The Color Of Your Menstrual Blood Reveals Important Details About Your Health
For most women, periods are a fact of life. In general, they start somewhere around the age of 12, and continue once a month for the next four or five decades, causing womankind as a whole no small amount of trouble in the intervening time. From purchasing the expensive “luxury” of sanitary products to trying, often in vain, to anticipate your cycle, it may be a powerful symbol of feminine fertility and power, but the menstrual cycle is also a giant pain in your you-know-what.
That said, we shouldn’t brush our periods off without paying attention to them. It may be a little bit icky at first, but being observant during your monthly cycle is often a great way to head off a health problem early. Next time you get your period — or miss one — don’t see it as a major cramp in your lifestyle; let it clue you in to some of your body’s most important secrets. After all, if we’re going to deal with them every month, might as well make them useful!
If you get pink discharge during your period, there’s a simple explanation: you’re just having a light day, with minimal blood mixed into your normal discharge. If this crops up in between periods, it warrants a closer look. It may be implantation bleeding (an early sign of pregnancy), spotting caused by hormone fluctuations, or an indicator of a concealed injury.
Bright red, or a cranberry-hued flow, is almost always a healthy sign. You’re shedding your uterine lining at a normal to speedy rate, and should be all “clean” by the end of the week. The only time you should worry is if your period continues eight or more days, and remains bright red without stopping.
On your very heaviest days, you may experience bleeding that’s a very deep burgundy in color, and has clots of blood in it. That’s normal for days when your uterus picks up the pace. If this same kind of extremely heavy flow continues, however, it may be a sign of fibroids, according to the Mayo Clinic. You may also want to keep an eye out for grayish clots, which can be a sign of a very early term miscarriage.
Pay close attention to any period blood with an orange tone to it. In many cases, it’s a harmless effect of cervical discharge mixing with blood. But often, it can be an early sign of a vaginal infection, which may change the color of your ordinary discharge and creates a bright orange color that smells foul. In that case, see your doctor.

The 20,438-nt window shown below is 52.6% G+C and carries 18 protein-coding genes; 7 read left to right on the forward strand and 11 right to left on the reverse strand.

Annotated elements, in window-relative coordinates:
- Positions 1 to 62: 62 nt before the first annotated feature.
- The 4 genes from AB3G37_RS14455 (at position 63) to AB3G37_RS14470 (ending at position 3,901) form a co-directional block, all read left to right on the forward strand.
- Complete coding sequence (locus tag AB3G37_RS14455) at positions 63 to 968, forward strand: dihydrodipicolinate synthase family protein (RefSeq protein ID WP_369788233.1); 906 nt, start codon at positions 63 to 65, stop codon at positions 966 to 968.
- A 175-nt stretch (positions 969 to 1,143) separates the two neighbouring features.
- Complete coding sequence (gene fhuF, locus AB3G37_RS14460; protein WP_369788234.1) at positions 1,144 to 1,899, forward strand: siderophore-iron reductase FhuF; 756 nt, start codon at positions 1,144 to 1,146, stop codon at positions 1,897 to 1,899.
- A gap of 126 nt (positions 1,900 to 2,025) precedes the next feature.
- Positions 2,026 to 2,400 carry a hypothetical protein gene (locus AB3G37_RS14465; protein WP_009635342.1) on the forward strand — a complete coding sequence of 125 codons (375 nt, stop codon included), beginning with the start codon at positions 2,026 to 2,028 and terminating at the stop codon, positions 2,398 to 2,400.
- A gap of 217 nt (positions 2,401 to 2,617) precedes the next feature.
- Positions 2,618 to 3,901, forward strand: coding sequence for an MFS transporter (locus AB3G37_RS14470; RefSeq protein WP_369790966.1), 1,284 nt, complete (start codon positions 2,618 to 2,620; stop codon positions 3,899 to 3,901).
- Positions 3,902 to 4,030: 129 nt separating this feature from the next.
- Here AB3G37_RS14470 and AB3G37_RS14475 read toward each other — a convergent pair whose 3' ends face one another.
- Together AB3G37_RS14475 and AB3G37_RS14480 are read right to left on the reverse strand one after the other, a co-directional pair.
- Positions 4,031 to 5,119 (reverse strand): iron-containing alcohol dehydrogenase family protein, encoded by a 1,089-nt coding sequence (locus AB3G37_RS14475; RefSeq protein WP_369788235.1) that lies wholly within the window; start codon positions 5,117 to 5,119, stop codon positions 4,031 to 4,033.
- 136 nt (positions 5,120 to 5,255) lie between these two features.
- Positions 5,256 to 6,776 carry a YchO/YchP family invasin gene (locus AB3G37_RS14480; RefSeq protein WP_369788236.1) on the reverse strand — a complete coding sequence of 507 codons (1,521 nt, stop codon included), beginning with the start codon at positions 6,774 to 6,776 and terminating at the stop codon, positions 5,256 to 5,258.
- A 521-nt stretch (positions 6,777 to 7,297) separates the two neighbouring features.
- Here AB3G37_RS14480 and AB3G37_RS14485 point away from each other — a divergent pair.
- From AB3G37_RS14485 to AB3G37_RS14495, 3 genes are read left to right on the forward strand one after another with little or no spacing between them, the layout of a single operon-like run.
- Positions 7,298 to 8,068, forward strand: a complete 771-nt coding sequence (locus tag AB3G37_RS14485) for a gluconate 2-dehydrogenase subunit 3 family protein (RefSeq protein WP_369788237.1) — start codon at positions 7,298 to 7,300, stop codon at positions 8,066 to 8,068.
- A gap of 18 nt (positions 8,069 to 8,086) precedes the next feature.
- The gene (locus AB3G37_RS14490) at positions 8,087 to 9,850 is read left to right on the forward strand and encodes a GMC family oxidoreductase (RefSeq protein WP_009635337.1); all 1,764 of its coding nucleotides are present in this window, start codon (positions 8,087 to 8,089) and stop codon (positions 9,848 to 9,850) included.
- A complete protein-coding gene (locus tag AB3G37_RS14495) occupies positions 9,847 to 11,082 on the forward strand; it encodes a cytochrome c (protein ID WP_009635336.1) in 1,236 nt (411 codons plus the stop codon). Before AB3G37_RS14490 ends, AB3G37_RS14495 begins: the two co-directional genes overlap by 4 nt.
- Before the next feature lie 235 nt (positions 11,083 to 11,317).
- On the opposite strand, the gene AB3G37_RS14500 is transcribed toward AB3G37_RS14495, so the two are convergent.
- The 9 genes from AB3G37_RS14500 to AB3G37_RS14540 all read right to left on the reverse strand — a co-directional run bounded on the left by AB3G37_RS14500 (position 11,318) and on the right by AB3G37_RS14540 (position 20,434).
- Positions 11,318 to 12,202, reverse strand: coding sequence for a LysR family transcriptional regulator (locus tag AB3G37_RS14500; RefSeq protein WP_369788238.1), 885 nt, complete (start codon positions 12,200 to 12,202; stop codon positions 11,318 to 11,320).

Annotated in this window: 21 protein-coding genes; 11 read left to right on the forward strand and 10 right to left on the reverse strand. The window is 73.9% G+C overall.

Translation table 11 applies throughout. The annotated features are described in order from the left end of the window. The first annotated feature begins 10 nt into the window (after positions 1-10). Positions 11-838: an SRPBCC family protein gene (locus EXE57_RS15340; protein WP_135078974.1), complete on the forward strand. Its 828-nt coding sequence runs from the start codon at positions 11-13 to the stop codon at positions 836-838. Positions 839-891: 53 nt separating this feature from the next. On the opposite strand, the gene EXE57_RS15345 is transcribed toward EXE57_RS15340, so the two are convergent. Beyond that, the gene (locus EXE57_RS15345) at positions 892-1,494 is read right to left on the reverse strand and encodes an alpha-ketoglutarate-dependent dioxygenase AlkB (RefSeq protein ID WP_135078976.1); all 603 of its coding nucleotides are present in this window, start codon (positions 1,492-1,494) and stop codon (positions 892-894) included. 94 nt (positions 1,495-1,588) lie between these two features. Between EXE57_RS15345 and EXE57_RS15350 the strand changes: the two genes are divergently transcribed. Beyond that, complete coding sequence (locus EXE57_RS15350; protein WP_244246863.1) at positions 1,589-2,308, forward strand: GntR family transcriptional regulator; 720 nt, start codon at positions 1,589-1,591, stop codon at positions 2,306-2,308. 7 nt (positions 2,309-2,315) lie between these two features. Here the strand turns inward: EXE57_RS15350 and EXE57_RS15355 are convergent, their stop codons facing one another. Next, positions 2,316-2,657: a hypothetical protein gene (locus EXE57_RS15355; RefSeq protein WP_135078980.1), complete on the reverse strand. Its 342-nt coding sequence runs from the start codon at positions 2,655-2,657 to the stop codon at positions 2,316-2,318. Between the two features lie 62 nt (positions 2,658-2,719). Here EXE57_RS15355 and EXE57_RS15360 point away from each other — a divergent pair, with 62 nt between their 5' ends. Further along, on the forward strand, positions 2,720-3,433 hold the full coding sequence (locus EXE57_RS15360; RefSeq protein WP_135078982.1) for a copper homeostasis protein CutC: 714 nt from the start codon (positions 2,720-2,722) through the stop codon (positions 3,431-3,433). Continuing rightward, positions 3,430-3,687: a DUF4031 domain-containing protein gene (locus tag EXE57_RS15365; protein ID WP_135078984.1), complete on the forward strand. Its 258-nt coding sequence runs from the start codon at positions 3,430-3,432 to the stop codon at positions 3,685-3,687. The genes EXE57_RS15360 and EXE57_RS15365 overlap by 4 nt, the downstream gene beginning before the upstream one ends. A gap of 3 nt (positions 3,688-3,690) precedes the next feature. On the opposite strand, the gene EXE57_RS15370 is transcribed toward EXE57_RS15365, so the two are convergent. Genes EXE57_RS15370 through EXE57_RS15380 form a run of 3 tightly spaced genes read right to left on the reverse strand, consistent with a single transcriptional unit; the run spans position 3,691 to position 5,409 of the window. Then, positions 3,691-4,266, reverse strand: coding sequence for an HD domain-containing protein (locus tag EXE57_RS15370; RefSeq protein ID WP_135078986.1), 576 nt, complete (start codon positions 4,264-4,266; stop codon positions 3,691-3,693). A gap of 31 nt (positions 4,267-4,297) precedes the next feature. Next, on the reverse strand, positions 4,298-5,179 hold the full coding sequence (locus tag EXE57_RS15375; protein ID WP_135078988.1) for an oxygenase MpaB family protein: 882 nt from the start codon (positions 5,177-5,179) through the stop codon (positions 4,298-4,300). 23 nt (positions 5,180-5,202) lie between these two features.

Brown or black discharge might be alarming at first, but not to worry! It’s a sign of older blood, either left over from your last cycle or from the beginning of this one. As a general rule, this is totally normal. The only exception is an orange or yellow tinge that may signal infection, or a flow so heavy that it appears black for more than a day, a signal of excessive bleeding.
Most women experience heavy flow for at least part of their period. It depends entirely on the woman, but often “heavy” days fall smack in the middle of the period. Heavy bleeding is normal at the height of your period, and is a sign that your uterine lining is shedding quickly. However, if you find that you are saturating three or more sanitary devices per day, the bleeding may be excessive.
“Spotting” is generally defined as small amounts of bleeding at unexpected times during your cycle. It may not necessarily appear as actually spots, but more of a pale or brownish stain. It may be a sign of a hormonal imbalance tweaking your cycle, and it can be an early sign of pregnancy. It may also be your body’s (totally normal) way of marking its cycle, even when you’re in the middle of a pregnancy.
If you aren’t getting any period at all, you should most likely schedule an appointment with your gynecologist. There are a huge range of explanations for amenorrhea. The most obvious are pregnancy and menopause. Other explanations include sudden change in weight, recent shock, or severe illness. Make sure you see your doctor, and get to the root of the skipped period!